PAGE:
Staples Inc. confirmed Friday evening that about 1.16 million credit cards may have been hit in a major data breach. The culprit is malware that may have allowed access to transaction information including names of cardholders and their card numbers, expiration dates and verification codes, the big retailer said in a statement posted on its website.
The national office supply store chain said an internal investigation determined that “criminals deployed” the malware, which struck 115 of its 1,400 U.S. stores in August and September, according to the statement.
“Upon detection, Staples immediately took action to eradicate the malware in mid-September and to further enhance its security, the company wrote. “Staples also retained outside data security experts to investigate the incident and has worked closely with payment card companies and law enforcement on this matter.”
The company is also offering free identity protection services, including credit monitoring, identity theft protection and a free credit report to anyone who used a credit card at the affected stores during the period of the breach. The specific stores at risk and the dates during which purchases may have led to credit card data being compromised can be found here.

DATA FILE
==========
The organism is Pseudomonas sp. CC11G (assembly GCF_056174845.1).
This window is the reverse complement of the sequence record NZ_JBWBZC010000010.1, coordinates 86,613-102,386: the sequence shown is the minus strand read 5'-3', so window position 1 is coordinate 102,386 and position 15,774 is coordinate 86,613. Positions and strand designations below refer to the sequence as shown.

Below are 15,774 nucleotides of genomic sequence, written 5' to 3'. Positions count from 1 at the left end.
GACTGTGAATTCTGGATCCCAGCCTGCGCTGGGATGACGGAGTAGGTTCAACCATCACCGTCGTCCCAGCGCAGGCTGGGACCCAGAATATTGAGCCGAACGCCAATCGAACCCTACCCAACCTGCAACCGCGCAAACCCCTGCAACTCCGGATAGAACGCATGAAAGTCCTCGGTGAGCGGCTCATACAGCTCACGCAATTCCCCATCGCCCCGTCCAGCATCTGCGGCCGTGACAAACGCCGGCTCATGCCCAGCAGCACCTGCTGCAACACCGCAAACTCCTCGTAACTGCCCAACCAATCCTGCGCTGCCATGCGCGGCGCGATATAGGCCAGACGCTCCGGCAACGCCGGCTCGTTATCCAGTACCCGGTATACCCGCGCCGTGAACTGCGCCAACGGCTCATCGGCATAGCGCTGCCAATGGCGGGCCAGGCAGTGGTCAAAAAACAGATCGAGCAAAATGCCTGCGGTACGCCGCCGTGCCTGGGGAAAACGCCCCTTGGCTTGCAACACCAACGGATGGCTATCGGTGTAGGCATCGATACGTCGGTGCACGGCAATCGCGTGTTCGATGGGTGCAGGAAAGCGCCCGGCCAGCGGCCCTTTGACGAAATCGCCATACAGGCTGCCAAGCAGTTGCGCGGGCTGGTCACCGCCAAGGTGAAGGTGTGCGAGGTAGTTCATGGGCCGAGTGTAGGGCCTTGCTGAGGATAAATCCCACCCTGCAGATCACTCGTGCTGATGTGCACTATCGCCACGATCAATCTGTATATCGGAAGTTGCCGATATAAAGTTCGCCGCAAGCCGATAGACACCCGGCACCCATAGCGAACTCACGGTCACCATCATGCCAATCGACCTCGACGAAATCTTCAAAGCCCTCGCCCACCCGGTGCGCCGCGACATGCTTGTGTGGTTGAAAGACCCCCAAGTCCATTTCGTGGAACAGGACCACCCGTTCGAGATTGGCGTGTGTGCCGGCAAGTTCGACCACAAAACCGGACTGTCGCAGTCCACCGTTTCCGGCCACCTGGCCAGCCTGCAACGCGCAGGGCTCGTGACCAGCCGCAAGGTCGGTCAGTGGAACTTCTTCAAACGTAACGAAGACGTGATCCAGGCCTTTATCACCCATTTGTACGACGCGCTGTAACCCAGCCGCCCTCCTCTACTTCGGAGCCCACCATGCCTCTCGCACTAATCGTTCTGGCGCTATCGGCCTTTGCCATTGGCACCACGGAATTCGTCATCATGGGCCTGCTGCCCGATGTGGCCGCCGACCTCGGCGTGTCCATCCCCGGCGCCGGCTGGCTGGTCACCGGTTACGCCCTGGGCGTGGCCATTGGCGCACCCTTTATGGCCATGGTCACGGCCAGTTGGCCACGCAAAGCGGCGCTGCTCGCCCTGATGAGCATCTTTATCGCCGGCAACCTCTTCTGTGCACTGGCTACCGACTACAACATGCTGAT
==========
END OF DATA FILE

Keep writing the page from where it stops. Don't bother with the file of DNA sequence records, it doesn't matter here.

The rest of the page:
The breach at Staples is the latest in a series of major breaches at a number of large American retail chains, including Home Depot and Target.
Staples acknowledged last month that it was looking into a breach of some of its systems, but on Friday it confirmed it publicly and released details about its extent.
"The company is currently in the process of investigating a data security incident involving an intrusion into certain of the company's retail point-of-sale and computer systems," the company said in a November U.S. Securities and Exchange Commission filing, according to E Week.